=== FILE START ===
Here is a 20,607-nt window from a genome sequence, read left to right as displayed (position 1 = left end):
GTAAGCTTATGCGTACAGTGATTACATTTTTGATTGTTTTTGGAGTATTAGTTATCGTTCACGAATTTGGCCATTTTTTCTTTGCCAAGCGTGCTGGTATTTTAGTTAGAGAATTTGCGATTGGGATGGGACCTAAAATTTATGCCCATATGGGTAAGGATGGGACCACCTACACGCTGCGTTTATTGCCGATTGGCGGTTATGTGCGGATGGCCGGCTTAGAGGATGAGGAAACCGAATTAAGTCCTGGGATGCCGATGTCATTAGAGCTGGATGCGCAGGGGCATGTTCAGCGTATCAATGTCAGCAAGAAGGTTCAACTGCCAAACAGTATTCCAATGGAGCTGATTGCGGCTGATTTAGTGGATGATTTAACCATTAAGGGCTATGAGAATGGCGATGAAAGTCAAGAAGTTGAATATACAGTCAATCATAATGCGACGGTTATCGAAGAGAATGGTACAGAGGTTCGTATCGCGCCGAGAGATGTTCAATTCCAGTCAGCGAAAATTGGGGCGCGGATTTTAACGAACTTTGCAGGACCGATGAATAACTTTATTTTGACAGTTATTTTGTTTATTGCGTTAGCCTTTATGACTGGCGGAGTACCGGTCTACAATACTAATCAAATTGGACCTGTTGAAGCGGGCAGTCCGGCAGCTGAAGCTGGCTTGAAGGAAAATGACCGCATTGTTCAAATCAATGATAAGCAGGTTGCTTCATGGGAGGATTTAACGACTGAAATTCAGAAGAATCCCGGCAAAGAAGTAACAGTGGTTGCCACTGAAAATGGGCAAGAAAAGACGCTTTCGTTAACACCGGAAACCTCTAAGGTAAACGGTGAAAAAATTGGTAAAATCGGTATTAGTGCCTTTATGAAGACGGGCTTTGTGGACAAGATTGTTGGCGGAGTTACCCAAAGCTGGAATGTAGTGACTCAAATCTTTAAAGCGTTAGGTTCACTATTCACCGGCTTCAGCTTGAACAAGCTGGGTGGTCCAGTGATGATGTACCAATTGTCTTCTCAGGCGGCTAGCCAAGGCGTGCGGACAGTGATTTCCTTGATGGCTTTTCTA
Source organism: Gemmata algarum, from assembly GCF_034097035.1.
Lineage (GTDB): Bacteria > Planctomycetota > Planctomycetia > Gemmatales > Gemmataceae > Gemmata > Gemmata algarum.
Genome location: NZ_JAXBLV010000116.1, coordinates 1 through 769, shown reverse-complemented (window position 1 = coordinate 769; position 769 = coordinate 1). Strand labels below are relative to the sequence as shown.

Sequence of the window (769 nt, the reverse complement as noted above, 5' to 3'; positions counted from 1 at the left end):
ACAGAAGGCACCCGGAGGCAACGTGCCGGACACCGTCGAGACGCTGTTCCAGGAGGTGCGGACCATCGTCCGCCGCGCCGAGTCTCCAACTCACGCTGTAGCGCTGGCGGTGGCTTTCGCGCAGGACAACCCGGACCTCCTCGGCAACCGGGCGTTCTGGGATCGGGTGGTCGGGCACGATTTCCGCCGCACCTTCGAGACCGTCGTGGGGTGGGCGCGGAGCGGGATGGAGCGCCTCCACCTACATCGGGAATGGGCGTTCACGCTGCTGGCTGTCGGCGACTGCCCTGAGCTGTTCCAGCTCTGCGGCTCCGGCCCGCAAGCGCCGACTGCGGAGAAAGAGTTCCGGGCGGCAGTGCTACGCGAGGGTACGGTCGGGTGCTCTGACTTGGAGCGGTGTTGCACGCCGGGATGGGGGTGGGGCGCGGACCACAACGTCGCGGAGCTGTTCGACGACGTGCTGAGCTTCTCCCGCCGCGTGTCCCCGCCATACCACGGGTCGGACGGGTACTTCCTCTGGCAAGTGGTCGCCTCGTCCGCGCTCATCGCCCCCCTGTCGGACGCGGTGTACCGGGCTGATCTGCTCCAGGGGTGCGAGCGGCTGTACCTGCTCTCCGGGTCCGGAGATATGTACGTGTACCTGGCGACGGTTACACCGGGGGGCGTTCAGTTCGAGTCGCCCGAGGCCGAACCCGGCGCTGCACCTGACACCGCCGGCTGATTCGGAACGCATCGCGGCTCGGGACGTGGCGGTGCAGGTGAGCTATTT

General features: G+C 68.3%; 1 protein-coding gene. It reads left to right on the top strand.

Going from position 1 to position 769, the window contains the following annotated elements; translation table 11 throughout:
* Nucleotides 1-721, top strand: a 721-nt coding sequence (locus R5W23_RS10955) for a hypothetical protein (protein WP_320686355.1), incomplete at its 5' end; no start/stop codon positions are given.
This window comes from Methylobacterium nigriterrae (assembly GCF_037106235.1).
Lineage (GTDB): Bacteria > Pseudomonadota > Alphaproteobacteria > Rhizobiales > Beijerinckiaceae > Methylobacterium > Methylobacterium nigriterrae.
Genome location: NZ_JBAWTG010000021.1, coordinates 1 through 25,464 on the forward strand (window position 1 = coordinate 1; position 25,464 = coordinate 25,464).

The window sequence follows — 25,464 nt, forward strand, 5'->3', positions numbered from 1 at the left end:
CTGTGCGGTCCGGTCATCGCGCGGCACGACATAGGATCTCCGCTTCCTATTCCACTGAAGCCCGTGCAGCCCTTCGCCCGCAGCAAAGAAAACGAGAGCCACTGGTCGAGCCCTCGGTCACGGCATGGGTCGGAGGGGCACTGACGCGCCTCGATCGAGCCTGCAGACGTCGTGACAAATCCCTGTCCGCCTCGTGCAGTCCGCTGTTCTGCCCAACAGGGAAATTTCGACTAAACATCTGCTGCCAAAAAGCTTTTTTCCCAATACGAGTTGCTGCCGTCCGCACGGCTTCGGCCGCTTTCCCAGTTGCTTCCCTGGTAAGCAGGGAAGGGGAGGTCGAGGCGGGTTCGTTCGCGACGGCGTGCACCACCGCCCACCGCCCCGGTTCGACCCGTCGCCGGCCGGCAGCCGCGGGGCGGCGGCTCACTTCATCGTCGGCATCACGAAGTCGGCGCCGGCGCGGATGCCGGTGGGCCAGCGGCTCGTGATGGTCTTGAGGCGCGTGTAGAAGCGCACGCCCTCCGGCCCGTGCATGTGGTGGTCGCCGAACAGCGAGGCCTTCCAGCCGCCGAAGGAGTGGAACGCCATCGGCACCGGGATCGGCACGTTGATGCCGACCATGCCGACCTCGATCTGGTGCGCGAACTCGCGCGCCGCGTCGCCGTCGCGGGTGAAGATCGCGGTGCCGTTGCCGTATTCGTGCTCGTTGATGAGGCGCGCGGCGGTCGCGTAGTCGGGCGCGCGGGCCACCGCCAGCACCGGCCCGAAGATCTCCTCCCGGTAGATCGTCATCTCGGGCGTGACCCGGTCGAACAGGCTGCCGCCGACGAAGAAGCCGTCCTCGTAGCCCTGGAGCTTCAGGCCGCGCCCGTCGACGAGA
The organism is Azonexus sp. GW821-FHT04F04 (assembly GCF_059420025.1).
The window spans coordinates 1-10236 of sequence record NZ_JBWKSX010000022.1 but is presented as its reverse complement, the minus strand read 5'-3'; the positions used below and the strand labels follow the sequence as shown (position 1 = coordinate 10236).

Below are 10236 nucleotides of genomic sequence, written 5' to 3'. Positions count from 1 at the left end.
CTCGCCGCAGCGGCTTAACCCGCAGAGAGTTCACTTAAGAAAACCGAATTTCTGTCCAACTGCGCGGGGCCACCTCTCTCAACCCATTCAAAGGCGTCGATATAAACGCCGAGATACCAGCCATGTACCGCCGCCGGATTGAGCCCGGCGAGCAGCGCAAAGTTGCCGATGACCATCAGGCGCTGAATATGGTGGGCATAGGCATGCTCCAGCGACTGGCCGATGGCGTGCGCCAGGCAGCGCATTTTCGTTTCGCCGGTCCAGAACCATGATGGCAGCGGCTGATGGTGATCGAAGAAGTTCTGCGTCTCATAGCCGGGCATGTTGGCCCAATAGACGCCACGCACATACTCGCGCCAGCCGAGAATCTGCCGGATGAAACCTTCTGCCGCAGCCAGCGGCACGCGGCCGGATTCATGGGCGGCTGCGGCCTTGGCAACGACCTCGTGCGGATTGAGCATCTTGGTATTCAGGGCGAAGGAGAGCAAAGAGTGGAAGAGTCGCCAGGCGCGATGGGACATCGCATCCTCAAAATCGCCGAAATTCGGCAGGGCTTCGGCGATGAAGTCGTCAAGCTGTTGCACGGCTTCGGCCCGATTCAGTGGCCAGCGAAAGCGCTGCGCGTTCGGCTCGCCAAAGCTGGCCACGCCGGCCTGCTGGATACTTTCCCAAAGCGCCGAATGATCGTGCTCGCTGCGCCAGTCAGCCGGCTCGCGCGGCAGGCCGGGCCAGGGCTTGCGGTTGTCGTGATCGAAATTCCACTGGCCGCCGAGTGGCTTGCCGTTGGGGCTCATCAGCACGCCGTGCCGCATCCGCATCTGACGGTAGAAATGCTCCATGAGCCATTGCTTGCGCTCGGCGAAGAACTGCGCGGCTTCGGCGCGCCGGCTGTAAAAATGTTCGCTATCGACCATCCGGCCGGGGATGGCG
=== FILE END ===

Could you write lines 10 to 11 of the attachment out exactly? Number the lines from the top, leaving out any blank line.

* Nucleotides 1-721, top strand: a 721-nt coding sequence (locus R5W23_RS10955) for a hypothetical protein (protein WP_320686355.1), incomplete at its 5' end; no start/stop codon positions are given.
This window comes from Methylobacterium nigriterrae (assembly GCF_037106235.1).